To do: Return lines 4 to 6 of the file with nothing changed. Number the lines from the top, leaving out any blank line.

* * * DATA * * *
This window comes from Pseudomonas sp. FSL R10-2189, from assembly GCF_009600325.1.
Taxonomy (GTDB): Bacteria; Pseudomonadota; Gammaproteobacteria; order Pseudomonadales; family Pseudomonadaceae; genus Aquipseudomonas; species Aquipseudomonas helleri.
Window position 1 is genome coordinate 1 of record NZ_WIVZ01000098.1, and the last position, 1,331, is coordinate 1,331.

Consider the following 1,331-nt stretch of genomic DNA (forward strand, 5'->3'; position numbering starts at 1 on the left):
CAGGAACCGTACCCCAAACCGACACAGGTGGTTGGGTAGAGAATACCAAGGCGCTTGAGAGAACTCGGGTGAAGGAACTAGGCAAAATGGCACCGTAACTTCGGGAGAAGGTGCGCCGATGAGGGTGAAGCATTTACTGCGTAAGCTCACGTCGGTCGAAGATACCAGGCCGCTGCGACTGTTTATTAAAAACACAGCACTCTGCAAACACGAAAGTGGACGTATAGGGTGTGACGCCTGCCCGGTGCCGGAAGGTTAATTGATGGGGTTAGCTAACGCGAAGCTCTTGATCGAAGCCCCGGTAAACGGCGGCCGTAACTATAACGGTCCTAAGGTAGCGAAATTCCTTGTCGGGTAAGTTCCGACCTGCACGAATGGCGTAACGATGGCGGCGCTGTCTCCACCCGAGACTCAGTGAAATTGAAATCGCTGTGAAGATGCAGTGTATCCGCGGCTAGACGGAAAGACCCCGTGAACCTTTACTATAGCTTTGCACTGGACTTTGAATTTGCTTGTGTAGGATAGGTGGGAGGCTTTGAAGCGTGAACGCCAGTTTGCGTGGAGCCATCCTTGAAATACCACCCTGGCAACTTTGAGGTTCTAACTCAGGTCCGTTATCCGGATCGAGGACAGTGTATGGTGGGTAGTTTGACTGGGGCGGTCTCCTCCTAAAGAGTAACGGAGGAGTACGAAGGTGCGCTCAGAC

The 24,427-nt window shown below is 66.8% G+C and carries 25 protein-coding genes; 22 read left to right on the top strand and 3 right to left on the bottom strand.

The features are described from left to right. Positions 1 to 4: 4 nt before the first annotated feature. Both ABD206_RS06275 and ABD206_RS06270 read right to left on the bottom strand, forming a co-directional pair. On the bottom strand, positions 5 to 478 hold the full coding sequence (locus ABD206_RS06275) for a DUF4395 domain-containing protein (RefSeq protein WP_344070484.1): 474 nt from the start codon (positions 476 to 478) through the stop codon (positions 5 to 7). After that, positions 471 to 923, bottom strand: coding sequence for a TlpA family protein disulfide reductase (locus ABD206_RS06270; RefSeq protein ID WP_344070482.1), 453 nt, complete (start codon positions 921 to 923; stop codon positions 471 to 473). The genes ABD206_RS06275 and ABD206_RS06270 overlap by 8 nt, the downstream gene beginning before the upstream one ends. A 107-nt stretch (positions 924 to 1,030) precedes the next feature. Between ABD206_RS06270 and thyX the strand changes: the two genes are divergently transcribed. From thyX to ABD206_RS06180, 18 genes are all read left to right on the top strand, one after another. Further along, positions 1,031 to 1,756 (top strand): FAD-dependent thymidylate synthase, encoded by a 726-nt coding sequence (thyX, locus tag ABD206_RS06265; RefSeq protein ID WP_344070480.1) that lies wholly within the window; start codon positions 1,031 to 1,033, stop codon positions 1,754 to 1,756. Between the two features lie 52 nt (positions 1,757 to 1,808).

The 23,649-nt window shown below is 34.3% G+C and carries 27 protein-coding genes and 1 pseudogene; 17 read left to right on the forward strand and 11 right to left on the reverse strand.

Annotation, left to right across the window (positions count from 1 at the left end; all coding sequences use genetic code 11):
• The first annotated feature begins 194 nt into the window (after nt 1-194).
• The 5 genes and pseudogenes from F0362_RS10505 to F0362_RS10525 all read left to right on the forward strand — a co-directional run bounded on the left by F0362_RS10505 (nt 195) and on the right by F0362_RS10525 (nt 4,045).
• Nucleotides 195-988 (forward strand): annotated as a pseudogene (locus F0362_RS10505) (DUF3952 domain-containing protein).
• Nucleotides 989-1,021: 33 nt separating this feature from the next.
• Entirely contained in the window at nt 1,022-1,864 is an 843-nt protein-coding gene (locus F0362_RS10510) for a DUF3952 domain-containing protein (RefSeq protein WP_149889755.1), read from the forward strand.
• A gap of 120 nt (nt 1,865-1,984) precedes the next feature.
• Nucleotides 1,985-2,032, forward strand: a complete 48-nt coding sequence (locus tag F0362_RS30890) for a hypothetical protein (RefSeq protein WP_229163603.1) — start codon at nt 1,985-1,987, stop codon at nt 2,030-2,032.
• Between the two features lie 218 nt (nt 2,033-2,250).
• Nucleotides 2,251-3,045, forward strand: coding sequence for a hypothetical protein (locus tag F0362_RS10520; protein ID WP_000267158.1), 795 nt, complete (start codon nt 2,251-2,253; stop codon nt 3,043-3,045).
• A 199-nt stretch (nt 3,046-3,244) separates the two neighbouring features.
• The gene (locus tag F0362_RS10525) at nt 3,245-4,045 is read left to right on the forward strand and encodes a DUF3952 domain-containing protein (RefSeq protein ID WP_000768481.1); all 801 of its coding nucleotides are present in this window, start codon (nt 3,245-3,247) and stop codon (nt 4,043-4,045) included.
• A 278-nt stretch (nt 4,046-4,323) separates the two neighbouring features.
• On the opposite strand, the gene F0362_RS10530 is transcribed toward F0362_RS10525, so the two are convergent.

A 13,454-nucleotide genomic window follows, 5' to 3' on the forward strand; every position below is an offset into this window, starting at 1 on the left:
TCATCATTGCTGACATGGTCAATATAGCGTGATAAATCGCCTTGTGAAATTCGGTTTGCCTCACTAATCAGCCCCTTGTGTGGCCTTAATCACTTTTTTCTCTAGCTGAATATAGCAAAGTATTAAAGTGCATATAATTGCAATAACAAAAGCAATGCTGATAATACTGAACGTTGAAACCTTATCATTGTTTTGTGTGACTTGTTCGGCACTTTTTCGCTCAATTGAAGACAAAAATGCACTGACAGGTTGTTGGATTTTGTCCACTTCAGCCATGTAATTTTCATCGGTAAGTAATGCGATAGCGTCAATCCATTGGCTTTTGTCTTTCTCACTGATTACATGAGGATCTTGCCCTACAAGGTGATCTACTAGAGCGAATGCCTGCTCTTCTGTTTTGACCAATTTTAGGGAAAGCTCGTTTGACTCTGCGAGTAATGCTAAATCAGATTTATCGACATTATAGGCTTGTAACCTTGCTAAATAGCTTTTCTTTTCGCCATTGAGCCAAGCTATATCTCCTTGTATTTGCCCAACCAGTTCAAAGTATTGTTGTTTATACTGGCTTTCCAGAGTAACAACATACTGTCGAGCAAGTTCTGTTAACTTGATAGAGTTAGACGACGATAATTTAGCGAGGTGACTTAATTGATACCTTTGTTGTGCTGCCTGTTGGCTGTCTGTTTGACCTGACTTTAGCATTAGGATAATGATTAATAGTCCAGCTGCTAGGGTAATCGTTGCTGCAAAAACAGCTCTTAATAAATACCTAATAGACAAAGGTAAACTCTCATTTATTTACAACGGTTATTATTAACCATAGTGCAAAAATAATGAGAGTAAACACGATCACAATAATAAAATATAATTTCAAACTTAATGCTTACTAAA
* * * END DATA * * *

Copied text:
Consider the following 1,331-nt stretch of genomic DNA (forward strand, 5'->3'; position numbering starts at 1 on the left):
CAGGAACCGTACCCCAAACCGACACAGGTGGTTGGGTAGAGAATACCAAGGCGCTTGAGAGAACTCGGGTGAAGGAACTAGGCAAAATGGCACCGTAACTTCGGGAGAAGGTGCGCCGATGAGGGTGAAGCATTTACTGCGTAAGCTCACGTCGGTCGAAGATACCAGGCCGCTGCGACTGTTTATTAAAAACACAGCACTCTGCAAACACGAAAGTGGACGTATAGGGTGTGACGCCTGCCCGGTGCCGGAAGGTTAATTGATGGGGTTAGCTAACGCGAAGCTCTTGATCGAAGCCCCGGTAAACGGCGGCCGTAACTATAACGGTCCTAAGGTAGCGAAATTCCTTGTCGGGTAAGTTCCGACCTGCACGAATGGCGTAACGATGGCGGCGCTGTCTCCACCCGAGACTCAGTGAAATTGAAATCGCTGTGAAGATGCAGTGTATCCGCGGCTAGACGGAAAGACCCCGTGAACCTTTACTATAGCTTTGCACTGGACTTTGAATTTGCTTGTGTAGGATAGGTGGGAGGCTTTGAAGCGTGAACGCCAGTTTGCGTGGAGCCATCCTTGAAATACCACCCTGGCAACTTTGAGGTTCTAACTCAGGTCCGTTATCCGGATCGAGGACAGTGTATGGTGGGTAGTTTGACTGGGGCGGTCTCCTCCTAAAGAGTAACGGAGGAGTACGAAGGTGCGCTCAGAC

The 24,427-nt window shown below is 66.8% G+C and carries 25 protein-coding genes; 22 read left to right on the top strand and 3 right to left on the bottom strand.